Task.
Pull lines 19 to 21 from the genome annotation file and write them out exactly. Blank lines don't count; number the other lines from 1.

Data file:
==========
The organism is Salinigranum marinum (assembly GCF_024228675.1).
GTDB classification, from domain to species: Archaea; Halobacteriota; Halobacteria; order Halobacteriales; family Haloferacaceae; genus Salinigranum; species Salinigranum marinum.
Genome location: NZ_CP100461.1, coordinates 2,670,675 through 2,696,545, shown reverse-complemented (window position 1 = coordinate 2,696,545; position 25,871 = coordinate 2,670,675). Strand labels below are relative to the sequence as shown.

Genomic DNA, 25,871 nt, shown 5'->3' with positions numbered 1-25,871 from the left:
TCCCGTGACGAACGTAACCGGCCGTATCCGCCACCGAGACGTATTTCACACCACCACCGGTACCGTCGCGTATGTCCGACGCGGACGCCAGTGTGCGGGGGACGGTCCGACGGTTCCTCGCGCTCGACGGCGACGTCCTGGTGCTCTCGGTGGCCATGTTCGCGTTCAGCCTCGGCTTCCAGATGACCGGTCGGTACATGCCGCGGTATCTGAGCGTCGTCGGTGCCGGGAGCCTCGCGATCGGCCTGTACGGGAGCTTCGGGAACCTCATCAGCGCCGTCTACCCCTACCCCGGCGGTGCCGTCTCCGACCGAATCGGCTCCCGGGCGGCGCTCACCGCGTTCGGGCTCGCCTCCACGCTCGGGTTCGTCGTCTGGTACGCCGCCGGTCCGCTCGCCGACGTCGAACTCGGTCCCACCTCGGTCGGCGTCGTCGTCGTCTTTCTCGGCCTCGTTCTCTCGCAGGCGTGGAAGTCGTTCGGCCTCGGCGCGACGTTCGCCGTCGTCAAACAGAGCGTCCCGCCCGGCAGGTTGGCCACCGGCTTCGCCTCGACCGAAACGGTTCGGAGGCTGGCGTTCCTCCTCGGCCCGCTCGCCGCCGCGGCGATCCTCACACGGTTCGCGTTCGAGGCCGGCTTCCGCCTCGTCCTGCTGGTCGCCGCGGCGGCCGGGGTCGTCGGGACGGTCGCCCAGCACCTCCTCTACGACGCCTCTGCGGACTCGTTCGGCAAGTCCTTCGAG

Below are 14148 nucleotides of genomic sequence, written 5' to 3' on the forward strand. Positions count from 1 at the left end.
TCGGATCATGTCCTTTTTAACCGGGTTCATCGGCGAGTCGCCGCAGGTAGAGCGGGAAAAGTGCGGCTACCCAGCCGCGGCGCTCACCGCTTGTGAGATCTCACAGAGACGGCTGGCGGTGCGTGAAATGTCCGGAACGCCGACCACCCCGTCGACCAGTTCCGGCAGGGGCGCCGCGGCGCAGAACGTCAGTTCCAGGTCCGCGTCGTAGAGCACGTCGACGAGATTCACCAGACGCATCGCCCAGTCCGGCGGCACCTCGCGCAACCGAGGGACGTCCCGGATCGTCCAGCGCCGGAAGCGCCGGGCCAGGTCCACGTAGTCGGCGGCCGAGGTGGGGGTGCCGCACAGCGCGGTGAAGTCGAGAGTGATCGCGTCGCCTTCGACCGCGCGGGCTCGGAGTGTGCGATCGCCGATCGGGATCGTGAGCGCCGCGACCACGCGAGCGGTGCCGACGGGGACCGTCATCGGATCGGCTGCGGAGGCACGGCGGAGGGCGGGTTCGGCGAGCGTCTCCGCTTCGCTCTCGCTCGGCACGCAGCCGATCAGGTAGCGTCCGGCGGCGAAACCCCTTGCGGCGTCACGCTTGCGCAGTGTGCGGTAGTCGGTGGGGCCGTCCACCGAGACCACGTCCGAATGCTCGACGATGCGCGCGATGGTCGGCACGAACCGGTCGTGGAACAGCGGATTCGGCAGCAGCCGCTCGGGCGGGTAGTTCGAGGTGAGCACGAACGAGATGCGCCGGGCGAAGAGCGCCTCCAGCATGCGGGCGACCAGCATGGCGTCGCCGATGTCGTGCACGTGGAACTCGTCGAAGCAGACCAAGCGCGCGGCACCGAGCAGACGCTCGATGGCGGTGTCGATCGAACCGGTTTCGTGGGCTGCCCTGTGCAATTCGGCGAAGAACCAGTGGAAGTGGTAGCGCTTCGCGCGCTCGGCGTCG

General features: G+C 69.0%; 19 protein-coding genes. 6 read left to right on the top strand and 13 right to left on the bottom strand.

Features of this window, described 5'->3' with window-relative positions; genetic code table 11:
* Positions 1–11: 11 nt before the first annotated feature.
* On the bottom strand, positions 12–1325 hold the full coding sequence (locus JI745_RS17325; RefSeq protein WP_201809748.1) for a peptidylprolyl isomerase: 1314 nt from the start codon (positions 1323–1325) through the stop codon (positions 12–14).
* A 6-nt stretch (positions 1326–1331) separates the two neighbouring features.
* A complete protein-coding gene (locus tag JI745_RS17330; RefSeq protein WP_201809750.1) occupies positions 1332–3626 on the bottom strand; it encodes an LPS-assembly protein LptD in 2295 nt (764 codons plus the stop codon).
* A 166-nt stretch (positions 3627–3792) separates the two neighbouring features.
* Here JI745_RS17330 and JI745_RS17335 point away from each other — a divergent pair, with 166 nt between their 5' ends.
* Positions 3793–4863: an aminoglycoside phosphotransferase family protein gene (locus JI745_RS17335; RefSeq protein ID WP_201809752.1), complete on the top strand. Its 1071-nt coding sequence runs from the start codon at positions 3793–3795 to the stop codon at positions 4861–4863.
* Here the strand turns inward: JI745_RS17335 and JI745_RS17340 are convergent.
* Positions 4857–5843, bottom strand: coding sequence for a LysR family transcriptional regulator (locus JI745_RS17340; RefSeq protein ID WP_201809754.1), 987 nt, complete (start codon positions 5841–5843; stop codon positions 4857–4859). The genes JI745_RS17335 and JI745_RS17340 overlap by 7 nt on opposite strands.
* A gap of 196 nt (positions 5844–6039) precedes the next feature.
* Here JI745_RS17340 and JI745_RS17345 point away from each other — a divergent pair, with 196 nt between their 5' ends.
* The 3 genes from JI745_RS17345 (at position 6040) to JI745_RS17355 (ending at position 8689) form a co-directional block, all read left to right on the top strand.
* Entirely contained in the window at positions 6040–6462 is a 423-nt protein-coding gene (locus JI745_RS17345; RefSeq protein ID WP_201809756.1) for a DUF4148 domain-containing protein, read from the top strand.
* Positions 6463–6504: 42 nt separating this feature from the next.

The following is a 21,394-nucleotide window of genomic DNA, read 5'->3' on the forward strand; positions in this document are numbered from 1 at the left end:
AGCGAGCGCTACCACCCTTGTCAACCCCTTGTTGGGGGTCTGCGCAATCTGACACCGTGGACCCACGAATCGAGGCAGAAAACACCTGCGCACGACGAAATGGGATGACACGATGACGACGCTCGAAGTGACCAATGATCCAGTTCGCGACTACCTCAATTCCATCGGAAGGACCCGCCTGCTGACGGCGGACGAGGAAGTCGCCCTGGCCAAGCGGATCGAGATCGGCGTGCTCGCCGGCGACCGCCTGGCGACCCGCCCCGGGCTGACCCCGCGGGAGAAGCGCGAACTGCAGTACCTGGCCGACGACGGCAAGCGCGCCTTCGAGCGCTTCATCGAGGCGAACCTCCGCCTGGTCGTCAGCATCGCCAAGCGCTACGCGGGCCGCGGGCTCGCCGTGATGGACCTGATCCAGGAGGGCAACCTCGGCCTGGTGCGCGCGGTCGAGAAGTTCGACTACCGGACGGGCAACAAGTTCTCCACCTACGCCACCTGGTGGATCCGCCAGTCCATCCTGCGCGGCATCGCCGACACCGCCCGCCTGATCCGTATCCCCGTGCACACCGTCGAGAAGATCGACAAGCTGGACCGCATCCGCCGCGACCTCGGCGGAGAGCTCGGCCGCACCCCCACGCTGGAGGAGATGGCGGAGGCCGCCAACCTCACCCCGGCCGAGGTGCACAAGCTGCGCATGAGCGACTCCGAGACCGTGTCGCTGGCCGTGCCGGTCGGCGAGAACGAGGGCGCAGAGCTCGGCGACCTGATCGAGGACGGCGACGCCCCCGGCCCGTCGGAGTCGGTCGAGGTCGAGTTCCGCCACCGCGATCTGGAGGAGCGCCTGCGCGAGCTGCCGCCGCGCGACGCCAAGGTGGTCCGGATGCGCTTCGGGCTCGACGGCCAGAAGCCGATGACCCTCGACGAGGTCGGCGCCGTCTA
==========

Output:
* A gap of 196 nt (positions 5844–6039) precedes the next feature.
* Here JI745_RS17340 and JI745_RS17345 point away from each other — a divergent pair, with 196 nt between their 5' ends.
* The 3 genes from JI745_RS17345 (at position 6040) to JI745_RS17355 (ending at position 8689) form a co-directional block, all read left to right on the top strand.